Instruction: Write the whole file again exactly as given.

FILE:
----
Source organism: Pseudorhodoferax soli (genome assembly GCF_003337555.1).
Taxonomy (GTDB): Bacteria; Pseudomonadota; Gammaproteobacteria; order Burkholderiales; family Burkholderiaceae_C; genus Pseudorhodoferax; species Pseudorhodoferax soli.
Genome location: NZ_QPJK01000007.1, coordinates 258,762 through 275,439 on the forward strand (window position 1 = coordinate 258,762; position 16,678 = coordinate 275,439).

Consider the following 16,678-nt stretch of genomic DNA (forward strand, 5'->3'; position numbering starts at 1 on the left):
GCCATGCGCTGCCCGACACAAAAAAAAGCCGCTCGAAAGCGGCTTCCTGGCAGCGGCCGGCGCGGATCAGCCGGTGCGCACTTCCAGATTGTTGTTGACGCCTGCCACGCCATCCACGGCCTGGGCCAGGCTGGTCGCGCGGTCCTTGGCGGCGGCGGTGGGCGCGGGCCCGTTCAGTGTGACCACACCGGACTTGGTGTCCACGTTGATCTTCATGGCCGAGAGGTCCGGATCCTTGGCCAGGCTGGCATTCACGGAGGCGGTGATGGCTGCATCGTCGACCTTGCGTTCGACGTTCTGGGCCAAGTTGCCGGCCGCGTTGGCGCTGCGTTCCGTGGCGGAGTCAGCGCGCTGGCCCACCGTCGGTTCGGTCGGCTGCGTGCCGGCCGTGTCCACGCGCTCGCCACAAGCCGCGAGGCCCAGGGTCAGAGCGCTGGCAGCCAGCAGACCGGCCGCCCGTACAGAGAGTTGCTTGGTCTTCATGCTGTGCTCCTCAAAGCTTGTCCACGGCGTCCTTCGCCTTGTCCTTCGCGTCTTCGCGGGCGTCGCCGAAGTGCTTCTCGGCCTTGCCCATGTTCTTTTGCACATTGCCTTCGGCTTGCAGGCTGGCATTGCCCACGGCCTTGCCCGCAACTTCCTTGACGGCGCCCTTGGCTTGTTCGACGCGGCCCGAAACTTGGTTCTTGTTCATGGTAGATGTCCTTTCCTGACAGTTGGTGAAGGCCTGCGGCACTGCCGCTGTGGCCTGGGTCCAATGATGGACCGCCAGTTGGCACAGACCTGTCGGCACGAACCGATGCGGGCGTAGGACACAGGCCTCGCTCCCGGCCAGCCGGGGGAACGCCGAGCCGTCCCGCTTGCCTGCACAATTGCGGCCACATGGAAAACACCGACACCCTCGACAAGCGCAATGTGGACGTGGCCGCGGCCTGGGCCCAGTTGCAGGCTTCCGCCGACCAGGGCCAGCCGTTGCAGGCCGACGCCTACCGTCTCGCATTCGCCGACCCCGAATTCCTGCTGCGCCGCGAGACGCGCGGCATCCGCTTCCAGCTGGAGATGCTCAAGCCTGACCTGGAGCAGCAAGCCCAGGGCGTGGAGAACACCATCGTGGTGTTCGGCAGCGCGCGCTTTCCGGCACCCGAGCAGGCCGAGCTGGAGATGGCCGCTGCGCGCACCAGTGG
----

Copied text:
Source organism: Pseudorhodoferax soli (genome assembly GCF_003337555.1).
Taxonomy (GTDB): Bacteria; Pseudomonadota; Gammaproteobacteria; order Burkholderiales; family Burkholderiaceae_C; genus Pseudorhodoferax; species Pseudorhodoferax soli.
Genome location: NZ_QPJK01000007.1, coordinates 258,762 through 275,439 on the forward strand (window position 1 = coordinate 258,762; position 16,678 = coordinate 275,439).

Consider the following 16,678-nt stretch of genomic DNA (forward strand, 5'->3'; position numbering starts at 1 on the left):
GCCATGCGCTGCCCGACACAAAAAAAAGCCGCTCGAAAGCGGCTTCCTGGCAGCGGCCGGCGCGGATCAGCCGGTGCGCACTTCCAGATTGTTGTTGACGCCTGCCACGCCATCCACGGCCTGGGCCAGGCTGGTCGCGCGGTCCTTGGCGGCGGCGGTGGGCGCGGGCCCGTTCAGTGTGACCACACCGGACTTGGTGTCCACGTTGATCTTCATGGCCGAGAGGTCCGGATCCTTGGCCAGGCTGGCATTCACGGAGGCGGTGATGGCTGCATCGTCGACCTTGCGTTCGACGTTCTGGGCCAAGTTGCCGGCCGCGTTGGCGCTGCGTTCCGTGGCGGAGTCAGCGCGCTGGCCCACCGTCGGTTCGGTCGGCTGCGTGCCGGCCGTGTCCACGCGCTCGCCACAAGCCGCGAGGCCCAGGGTCAGAGCGCTGGCAGCCAGCAGACCGGCCGCCCGTACAGAGAGTTGCTTGGTCTTCATGCTGTGCTCCTCAAAGCTTGTCCACGGCGTCCTTCGCCTTGTCCTTCGCGTCTTCGCGGGCGTCGCCGAAGTGCTTCTCGGCCTTGCCCATGTTCTTTTGCACATTGCCTTCGGCTTGCAGGCTGGCATTGCCCACGGCCTTGCCCGCAACTTCCTTGACGGCGCCCTTGGCTTGTTCGACGCGGCCCGAAACTTGGTTCTTGTTCATGGTAGATGTCCTTTCCTGACAGTTGGTGAAGGCCTGCGGCACTGCCGCTGTGGCCTGGGTCCAATGATGGACCGCCAGTTGGCACAGACCTGTCGGCACGAACCGATGCGGGCGTAGGACACAGGCCTCGCTCCCGGCCAGCCGGGGGAACGCCGAGCCGTCCCGCTTGCCTGCACAATTGCGGCCACATGGAAAACACCGACACCCTCGACAAGCGCAATGTGGACGTGGCCGCGGCCTGGGCCCAGTTGCAGGCTTCCGCCGACCAGGGCCAGCCGTTGCAGGCCGACGCCTACCGTCTCGCATTCGCCGACCCCGAATTCCTGCTGCGCCGCGAGACGCGCGGCATCCGCTTCCAGCTGGAGATGCTCAAGCCTGACCTGGAGCAGCAAGCCCAGGGCGTGGAGAACACCATCGTGGTGTTCGGCAGCGCGCGCTTTCCGGCACCCGAGCAGGCCGAGCTGGAGATGGCCGCTGCGCGCACCAGTGG